Diseases, such as tuberculosis, are known to leave physical marks on the skeletons of humans. It's through these physical effects that anthropology professor Sharon DeWitte is able to research diseases of the past and use the findings from them to gain insight into diseases of today, such as COVID-19.
“Anthropology … it basically encompasses every aspect of human existence,” DeWitte said.
DeWitte said she discovered her passion for anthropology because of exploratory classes she took in college.
"I realized that I could actually devote all of my research time to focusing on disease in the past, so it just sort of — everything kind of came together in a nice way," DeWitte said.
The majority of DeWitte’s research is about the 14th century Black Death, but her most recent research focuses on syphilis in the late 1800s and early 1900s and the patterns of health in medieval monasteries.
"I think there's a lot of people who are just completely unaware that we can study diseases of the past using human skeletal remains," DeWitte said.
DeWitte’s research indicated that, like with COVID-19, most people that died from the Black Death had preexisting health conditions.
“People who were already in pretty poor health or who had signs in their skeletons that they had suffered from poor diet or from infectious diseases prior to the Black Death, those people were more likely to die during the epidemic than people who had been in relatively good health,” DeWitte said.
DeWitte has worked at USC for 10 years, teaching classes like Plagues Past and Present, Human Anatomy and Physiology, and the Biological Anthropology Principles and Theory.
"I get to do an overview of important diseases in human history and the students have ... even before the pandemic, they're just so interested in learning about diseases that have had major effects on humans in the past but aren't really on our radar in the United States right now," DeWitte said.
DeWitte's great-aunt died due to the Spanish flu during the 1918 pandemic. DeWitte noticed in her research that, like in the COVID-19 pandemic, some people were opposed to following public health guidelines during the 1918 pandemic.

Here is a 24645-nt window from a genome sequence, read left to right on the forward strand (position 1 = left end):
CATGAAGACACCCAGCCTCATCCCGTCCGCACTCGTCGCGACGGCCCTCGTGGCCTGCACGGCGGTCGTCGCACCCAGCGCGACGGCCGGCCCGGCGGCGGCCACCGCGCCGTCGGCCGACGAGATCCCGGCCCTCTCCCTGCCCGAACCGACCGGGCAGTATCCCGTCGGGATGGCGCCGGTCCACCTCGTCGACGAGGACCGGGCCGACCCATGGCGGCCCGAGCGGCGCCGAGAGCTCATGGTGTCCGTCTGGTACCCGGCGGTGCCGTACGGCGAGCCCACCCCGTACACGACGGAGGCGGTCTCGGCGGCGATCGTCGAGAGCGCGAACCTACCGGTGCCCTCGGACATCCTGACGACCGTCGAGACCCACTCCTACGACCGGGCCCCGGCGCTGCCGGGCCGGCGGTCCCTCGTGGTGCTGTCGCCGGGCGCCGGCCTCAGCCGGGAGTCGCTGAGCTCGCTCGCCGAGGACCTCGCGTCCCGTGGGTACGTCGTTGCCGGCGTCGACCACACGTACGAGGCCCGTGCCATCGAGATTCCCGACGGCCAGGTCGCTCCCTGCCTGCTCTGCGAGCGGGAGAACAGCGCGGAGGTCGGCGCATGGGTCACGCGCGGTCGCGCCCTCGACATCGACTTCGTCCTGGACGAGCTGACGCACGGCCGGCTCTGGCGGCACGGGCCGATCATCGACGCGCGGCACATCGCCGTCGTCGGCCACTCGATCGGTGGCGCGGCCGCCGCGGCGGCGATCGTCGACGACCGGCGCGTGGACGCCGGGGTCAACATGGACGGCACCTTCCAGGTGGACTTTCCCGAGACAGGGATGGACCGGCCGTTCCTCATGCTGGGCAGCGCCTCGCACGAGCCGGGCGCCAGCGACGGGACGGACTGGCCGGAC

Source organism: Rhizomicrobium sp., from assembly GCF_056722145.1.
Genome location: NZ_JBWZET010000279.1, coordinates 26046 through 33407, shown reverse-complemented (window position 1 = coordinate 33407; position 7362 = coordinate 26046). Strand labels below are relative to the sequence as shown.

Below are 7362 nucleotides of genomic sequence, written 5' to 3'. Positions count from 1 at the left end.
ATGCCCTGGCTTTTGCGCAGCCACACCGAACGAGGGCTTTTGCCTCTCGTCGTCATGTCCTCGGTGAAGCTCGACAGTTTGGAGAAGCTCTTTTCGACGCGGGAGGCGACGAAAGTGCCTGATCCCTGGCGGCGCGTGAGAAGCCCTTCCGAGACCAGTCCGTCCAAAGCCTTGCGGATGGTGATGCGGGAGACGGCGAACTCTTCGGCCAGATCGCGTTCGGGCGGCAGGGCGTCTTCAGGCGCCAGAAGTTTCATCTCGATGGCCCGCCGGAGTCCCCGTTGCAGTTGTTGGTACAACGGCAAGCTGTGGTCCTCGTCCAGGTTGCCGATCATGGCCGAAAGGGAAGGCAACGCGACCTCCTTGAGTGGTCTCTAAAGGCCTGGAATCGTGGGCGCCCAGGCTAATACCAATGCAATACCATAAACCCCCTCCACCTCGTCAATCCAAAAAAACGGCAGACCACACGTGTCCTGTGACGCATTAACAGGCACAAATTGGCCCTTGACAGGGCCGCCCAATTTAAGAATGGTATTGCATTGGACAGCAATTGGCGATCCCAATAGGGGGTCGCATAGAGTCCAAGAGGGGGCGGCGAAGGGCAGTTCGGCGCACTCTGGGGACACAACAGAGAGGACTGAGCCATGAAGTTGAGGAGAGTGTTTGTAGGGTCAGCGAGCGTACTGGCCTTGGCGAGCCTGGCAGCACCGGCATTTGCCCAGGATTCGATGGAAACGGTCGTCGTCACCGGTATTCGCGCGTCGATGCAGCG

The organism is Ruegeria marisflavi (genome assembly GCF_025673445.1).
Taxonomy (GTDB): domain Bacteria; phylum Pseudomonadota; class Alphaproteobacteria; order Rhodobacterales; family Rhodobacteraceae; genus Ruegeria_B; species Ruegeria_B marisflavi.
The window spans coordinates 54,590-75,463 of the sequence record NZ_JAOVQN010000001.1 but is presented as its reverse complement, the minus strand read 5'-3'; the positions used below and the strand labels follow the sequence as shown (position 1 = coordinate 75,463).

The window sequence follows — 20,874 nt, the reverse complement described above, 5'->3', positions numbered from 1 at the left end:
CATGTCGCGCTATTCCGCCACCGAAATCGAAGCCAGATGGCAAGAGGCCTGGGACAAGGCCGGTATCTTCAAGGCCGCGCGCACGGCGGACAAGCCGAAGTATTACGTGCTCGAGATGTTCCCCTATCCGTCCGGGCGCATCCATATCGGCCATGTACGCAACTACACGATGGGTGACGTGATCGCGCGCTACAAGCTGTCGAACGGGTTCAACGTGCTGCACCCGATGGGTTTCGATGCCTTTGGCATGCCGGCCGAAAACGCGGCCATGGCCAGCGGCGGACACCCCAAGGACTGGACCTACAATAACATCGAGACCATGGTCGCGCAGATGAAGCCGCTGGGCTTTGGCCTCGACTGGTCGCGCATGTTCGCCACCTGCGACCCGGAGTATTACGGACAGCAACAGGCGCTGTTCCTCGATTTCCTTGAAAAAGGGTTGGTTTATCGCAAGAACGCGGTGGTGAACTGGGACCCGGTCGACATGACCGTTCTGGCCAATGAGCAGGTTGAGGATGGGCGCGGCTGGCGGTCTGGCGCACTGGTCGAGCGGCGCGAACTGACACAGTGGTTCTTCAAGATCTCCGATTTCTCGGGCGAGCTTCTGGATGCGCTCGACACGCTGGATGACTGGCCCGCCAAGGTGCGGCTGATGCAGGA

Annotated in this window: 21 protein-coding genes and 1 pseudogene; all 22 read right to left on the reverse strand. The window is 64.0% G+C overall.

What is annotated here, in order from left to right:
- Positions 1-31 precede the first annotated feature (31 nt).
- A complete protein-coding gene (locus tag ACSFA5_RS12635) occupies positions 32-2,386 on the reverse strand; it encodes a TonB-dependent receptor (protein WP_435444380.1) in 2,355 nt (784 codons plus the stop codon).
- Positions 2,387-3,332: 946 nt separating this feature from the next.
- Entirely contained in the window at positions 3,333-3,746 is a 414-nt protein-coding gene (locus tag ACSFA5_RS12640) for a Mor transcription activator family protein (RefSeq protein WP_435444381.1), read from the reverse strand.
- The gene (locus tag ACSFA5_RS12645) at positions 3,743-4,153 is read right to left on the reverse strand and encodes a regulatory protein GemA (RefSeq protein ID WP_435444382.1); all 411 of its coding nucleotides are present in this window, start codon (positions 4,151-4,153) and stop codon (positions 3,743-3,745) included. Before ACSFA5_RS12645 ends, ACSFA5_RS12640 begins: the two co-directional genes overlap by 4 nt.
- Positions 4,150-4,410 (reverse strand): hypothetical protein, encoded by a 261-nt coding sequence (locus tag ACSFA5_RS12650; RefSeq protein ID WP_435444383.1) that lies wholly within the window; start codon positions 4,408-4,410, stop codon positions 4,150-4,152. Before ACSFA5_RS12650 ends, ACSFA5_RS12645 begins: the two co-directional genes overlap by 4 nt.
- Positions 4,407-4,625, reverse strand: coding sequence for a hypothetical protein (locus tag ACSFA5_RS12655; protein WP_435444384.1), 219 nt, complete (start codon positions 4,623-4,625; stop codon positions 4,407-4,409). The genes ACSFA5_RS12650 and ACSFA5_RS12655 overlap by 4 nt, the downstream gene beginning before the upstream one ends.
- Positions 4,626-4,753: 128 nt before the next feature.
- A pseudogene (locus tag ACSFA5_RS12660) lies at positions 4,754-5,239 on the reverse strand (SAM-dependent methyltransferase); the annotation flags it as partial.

“You see the same sorts of things happening in news reports from 1918, that people were opposed to wearing masks because it was viewed as a transgression on personal liberties ... Instead of viewing it as a small step that people can take to protect themselves and to protect others,” DeWitte said.
Associate professor of history at USC Nükhet Varlık said she believes the struggle with COVID-19 is far from over.
“Unless everyone is free of COVID, I think the threat continues. So I think it’s important to think of it as a global problem,” Varlık said.
Monica Green was a professor at Arizona State University who has worked with Varlık's research, and is a historian of medieval medicine and health who has researched plagues for around 12 years. Green said she thinks COVID-19 pandemic will be as "significant in history books" as the Black Death had been in the Late Middle Ages.
"The biggest correlation between them is that everybody is scared at the same time, everybody's having to react at the same time, everybody's changing their habits at the same time and everybody's trying to figure out what to do. So the economic impacts, the political impacts, are in fact very similar," Green said.
DeWitte said pandemics in the past can still influence how the world deals with COVID-19 today.
“What I hope is that people see the terrible outcomes of previous pandemics, and realize there are things that we can do individually and as a society to prevent those outcomes, and then actually do those small sacrifices in order to make sure that the disease spread can be controlled,” DeWitte said.